University is meant to be educational and I did learn a few academic things while I studied at university. But there were also other life lessons I learned. One of these popped into my head again recently as I struggled with an unwieldy workload.
The lesson came from a comment made some 20 years ago by a professor of mine. This professor, after bumping into me in a corridor, asked me how I was. I said I was feeling drained and had a holiday planned. The professor replied, to my astonishment: “You do know that holidays are for people who do not know how to manage their time.”
Of course, her statement is dubious, and I am sure the occupational health depart- ment of the university would have disagreed, but it has always stayed with me. I have taken the words to mean that, in between any busy schedule, you should find time for a ‘holiday’. This might mean taking five minutes for a quiet cup of coffee, listening to an audio book in your car, or, perhaps, stepping into a museum for 30 minutes if you happen to pass one while rushing somewhere.
In fact, in my more extreme moments and, perhaps, suggesting that some of the madness of my professor has rubbed off on me, I sometimes try to convince myself that I am always on holiday and work is the thing that continually interrupts it.
Nowadays, with roles reversed and me working at a university, I always make a point of asking students how they are in the vain hope I have some effect on their lives too (although I don’t repeat my professor’s mantra). Students, like most of us when asked this question, generally say they are very busy, despite some of them being masters of factoring in relaxation (aka drinking) time into their schedules.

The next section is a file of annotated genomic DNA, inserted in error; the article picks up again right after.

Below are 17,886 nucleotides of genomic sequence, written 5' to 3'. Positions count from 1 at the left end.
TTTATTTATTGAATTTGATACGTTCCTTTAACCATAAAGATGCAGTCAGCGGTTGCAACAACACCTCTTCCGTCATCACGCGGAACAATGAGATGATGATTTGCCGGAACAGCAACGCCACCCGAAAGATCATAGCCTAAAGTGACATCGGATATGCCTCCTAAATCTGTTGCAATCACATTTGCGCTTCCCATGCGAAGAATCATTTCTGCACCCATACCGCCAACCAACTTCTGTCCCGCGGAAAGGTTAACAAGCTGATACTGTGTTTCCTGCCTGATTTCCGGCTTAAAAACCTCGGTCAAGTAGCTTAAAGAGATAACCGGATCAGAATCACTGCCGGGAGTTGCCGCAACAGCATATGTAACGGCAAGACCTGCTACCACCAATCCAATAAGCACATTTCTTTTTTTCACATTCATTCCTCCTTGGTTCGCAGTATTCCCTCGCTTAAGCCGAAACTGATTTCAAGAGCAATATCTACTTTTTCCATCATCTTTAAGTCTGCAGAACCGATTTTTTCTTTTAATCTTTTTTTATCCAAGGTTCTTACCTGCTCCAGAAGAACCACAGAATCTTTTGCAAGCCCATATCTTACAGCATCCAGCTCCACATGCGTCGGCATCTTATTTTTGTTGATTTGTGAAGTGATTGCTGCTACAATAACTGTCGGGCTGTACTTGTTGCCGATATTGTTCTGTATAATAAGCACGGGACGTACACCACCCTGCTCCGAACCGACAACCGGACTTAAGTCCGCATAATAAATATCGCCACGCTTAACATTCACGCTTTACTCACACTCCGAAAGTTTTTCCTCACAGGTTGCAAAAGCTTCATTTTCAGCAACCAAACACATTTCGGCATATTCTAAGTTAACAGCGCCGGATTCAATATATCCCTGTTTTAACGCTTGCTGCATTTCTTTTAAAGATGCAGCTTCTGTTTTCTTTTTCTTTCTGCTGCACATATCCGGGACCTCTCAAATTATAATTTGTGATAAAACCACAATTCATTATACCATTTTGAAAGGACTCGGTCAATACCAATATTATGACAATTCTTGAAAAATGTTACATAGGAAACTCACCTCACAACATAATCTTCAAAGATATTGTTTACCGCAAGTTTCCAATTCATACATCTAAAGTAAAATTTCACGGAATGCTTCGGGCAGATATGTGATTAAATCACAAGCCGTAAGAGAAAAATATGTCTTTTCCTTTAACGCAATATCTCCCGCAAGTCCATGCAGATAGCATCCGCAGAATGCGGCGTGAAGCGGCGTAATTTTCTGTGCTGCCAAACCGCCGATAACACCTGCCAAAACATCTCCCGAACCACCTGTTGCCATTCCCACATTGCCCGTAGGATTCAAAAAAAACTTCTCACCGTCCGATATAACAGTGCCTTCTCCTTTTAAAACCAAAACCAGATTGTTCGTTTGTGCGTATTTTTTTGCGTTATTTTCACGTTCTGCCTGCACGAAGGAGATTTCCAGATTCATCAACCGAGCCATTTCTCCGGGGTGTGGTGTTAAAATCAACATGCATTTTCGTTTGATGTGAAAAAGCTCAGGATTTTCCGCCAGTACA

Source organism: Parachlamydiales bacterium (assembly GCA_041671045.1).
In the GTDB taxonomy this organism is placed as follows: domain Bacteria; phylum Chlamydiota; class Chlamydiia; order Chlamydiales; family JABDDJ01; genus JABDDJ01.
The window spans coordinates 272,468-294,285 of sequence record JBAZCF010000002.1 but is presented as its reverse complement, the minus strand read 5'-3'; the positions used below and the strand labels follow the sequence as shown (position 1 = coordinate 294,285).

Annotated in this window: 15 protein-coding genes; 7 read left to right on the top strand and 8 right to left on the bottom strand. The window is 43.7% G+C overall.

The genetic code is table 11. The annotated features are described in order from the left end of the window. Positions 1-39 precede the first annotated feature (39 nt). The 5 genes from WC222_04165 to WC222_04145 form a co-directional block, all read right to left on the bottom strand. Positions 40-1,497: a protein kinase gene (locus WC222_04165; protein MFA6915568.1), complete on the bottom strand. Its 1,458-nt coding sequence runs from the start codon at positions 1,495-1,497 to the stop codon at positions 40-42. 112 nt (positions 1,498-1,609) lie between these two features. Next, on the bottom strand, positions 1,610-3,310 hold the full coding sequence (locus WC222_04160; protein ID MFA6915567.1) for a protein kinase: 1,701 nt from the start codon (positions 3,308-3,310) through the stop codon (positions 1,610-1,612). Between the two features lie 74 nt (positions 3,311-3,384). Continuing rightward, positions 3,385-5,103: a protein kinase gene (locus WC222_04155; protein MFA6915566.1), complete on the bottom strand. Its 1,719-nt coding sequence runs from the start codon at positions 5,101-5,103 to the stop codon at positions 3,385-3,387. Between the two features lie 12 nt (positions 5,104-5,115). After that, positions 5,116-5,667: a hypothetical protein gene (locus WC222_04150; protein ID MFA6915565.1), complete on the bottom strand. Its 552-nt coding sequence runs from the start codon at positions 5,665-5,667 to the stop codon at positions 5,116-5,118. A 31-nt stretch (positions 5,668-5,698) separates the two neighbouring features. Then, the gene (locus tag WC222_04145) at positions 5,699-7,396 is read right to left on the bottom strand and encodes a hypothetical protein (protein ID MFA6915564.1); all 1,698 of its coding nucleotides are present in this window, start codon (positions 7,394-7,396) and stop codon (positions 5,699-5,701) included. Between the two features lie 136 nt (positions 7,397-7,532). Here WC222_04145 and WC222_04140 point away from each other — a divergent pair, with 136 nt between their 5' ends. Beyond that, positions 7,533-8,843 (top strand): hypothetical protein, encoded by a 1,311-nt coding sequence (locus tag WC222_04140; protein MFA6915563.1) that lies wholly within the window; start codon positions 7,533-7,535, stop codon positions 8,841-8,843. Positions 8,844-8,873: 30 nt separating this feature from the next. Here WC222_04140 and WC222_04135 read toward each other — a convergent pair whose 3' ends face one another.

‘Busy’ seems to have become the buzz- word of our age. But being busy has many different meanings. There is also a lot of cache attached to being busy. Saying you are busy is linked with social power. It says you are needed by others and engaged in important activities.
I generally use the term ‘busy’ more when I am stressed. At these moments, I am often not very focused and I tend to waste a lot of time by writing lists, which just make me more anxious about what I have to do, often immobilising me. According to Jared Sandberg, who took time to research people like me, about “30% of listers spend more time managing their lists than [they do] completing what’s on them”.
It seems that when I am at my ‘most busy’ is when I have lost perspective on what really needs to be done. For me, the proof of this lies in the build-up to a proper holiday (not one of my little in-the-middle-of-day ‘vacations’, as my professor suggested). When I plan to leave the office for a few weeks, every task on my list seems the most important thing in the world. Invariably, not everything gets done. However, one week into the holiday, what seemed really important a week before miraculously seems less significant.
Therefore, I have concluded that managing your time is not merely about organising tasks; it is about getting the tasks into perspective. It is partly a state of mind. But developing a healthy attitude to what is important and what is not seems to require time and space for reflection.
So, perhaps, my professor had a point after all and we all do need continuous ‘stress holidays’. This would benefit both our health and our productivity, and work would surely benefit from a regular dose of perspective. My New Year’s resolution is to take more regular breaks – so, right now, I am off to work on a list of actions needed to make this a reality.